The University of Sindh perhaps is the only university in Pakistan where a chairman of the dept was given the first position in master’s exams on the insistence of the chief Minister of Sindh in the 70s. The same guy some 20 odd years later became the chairman of the department. What a disgrace! There were other instances of extreme nepotism in the university. I know of the instances where some Student of a particular party were allowed access to exam results and often forced the staff to change the results based on political leanings of the students.

    I am sure if Dr. kazi was still alive, his face would have been red on what others did to the institution that he loved and gave some best years of his life.

    I always wondered what Dr. Kazi did in England while he stayed in UK on different occasions. Could Dr Ghulam Nabi Kazi enlighten us on that part of his life?

  3. July 23rd, 2007 6:15 am

    an interesting intro.
    some further links to more literature on his work can be shared…

  4. Shahran Asim says:
    July 23rd, 2007 8:35 am

    Great post on Allama I I Kazi who was great educationist and a scholar of Sindh.
    I do recall a poem which was part of our 10th grade syllabus by Elsa Kazi on the famous “Neem Tree”. Here it is:

    My lovely Neem,
    That intercepts sun’s scorching beam,
    Yet bears the heat all day
    Without the rain’s refreshing spray,
    Thou charm’st the wanderer’s woe away
    With soothing shade.
    How strong you are, how unafraid,
    How green the leaves inspite of all
    The mid-day flames that burning fall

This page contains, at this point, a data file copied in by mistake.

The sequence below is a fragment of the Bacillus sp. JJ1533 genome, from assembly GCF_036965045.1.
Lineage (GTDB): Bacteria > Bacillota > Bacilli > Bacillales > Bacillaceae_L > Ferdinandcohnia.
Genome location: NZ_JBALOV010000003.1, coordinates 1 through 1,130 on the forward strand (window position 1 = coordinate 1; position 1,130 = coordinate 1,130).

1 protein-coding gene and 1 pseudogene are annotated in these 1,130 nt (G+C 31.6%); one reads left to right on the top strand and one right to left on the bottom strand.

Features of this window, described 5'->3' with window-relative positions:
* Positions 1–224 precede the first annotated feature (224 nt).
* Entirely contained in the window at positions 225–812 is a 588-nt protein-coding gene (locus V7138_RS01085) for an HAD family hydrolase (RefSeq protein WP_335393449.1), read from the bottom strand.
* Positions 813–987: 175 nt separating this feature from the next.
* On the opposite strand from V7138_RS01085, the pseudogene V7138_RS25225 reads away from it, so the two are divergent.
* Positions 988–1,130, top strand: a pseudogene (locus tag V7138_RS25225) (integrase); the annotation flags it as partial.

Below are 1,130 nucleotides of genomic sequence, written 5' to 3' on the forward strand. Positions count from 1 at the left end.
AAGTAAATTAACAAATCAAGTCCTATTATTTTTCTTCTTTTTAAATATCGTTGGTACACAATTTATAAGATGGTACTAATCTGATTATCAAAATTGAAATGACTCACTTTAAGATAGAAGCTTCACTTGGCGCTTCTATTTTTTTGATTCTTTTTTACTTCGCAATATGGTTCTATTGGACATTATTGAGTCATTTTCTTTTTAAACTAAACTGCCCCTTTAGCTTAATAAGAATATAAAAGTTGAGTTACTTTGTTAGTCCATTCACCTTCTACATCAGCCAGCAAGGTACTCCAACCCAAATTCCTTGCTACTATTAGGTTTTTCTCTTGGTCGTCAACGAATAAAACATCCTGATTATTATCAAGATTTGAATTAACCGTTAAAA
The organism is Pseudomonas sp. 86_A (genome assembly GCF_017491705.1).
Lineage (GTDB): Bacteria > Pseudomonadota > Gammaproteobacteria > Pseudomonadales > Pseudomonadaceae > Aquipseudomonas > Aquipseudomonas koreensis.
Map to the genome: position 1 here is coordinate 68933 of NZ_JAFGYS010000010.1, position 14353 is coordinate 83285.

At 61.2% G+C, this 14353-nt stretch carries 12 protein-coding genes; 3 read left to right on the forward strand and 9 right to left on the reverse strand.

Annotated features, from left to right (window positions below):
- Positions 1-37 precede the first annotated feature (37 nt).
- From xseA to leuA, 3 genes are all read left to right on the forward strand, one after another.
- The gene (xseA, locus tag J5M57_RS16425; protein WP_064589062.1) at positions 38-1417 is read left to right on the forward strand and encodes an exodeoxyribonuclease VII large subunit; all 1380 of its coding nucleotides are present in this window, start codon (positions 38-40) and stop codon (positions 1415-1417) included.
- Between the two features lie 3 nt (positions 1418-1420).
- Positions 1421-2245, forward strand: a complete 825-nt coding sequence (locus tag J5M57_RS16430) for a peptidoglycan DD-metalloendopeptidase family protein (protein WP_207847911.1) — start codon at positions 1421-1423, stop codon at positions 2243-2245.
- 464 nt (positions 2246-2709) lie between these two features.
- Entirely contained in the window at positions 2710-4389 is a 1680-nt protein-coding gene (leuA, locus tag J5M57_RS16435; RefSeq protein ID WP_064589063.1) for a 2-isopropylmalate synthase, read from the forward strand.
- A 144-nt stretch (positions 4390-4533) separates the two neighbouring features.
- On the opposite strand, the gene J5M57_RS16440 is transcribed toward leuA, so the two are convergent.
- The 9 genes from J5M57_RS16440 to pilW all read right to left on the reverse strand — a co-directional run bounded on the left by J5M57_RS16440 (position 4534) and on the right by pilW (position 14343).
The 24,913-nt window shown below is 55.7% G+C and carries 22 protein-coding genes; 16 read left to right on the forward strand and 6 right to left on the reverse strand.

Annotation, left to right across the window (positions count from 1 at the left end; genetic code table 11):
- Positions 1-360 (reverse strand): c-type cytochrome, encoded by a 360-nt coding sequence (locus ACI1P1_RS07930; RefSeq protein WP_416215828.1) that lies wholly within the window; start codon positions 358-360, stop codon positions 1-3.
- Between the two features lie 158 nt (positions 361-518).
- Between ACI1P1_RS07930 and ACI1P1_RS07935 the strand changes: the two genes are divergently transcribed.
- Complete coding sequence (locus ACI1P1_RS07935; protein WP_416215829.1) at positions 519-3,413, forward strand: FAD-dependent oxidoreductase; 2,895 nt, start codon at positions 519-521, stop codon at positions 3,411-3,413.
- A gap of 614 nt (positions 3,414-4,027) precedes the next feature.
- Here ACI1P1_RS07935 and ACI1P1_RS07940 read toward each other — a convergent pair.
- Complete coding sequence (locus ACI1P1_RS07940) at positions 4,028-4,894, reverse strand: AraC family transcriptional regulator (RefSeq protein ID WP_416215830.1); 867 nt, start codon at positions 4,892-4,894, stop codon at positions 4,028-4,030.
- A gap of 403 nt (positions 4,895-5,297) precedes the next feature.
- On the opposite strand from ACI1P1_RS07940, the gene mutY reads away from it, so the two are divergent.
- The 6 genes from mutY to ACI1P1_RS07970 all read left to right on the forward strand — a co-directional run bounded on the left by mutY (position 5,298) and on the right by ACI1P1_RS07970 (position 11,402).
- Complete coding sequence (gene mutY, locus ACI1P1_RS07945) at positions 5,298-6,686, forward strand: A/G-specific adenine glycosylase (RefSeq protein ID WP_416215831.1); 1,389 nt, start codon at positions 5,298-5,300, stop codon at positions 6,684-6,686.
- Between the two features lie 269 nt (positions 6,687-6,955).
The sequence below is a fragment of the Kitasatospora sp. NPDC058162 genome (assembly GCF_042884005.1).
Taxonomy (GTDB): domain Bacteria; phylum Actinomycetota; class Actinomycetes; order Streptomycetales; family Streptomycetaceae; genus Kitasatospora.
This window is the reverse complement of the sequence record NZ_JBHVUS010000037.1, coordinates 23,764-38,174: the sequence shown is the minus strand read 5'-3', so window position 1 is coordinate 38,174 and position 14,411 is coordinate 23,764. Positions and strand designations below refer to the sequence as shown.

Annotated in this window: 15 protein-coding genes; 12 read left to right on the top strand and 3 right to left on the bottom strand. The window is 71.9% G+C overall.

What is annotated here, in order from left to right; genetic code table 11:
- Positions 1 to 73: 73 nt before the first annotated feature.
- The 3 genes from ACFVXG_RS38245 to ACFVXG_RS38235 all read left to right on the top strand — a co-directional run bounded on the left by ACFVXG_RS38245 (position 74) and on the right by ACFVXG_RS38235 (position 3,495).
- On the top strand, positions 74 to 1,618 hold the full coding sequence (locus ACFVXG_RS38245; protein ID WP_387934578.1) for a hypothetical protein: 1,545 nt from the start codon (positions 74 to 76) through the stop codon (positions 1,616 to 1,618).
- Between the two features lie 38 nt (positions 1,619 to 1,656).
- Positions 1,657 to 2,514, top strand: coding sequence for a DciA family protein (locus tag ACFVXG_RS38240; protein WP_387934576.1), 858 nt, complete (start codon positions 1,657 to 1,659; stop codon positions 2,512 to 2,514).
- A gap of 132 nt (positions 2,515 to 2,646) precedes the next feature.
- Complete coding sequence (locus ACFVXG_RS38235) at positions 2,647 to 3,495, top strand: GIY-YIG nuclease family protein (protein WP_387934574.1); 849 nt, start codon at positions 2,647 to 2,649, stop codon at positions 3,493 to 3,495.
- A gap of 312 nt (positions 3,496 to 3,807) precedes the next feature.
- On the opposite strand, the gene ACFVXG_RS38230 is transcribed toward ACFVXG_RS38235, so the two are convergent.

Upon thy unprotected head…
    Could man be as bold as thou and rise
    Above the earth, with the sheltering arm
    To save the suffering ones from harm,
    From sorrows, poverty and vice
    Through sacrifice.
    Could man be steadfast, and like thee
    Face every fate, would it not be
    Fulfilment of life’s lofiest dream
    My lovely Neem!

    -Mrs. Elsa Kazi

  5. Shuja Nawaz says:
    July 23rd, 2007 10:42 am

    What a beautifully composed remembrance for a wonderful man and his wife. Just one quibble: I understand that the Napier story is aprocyphal. Sounds good but like may such stories never happened.

  6. Pervaiz Munir Alvi says:
    July 23rd, 2007 11:01 am

    Interesting to read about a compatriot of another generation whom the country knows very little otherwise. Often wondered how the title of ‘Allama’ is conferred upon individuals.

    Also of interest are the lines: “In their search for efficient, educated and honest persons with good antecedents, the eyes of the British fell on the Ansari family of Paat in Dadu district”. Never knew the actual process through which the colonial rule was consolidated.

    Comments by Hossp help understand the politically charged disposition of some mates in graduate school hailing from Jamsharo. “Dr. Kazi was perhaps the biggest name but others like Dr. Ghulam Mustafa Shah and Sheikh Ayaz did not contribute a whole lot to the betterment of the university. Dr. Ghulam Mustafa Shah’s tenure was marked with his involvement in politics and Shaikh Ayaz apparently just did not have the vision to change the university from its poor image of a highly political-zed institution to an educational institution”.

    Old pictures and paintings are nice addition. So is the poem by Mrs. Elsa Kazi.

  7. July 23rd, 2007 11:31 am

    we miss such people nowadays or the manufacturing of this kind of material is all sold out.

  8. Indscribe says:
    July 23rd, 2007 12:20 pm

    Well written though a very personal account. I especiallly liked the incident of gifts (gold jewellery) mentioned here. Of course, when you write Mr, the prefix of Sahib, if used, doesn’t gel well. The same is true with Allama and Sahab. Khair. The photos are good. What about his writings? kya unhon ne Urdu ya English mein kitaabeN tasneef ki thiin.

    Justice Karamat Husain ate ‘maash ki daal’ all his life and founded the Karamat Husain Girls College in Lucknow. It is always good to highlight such stories.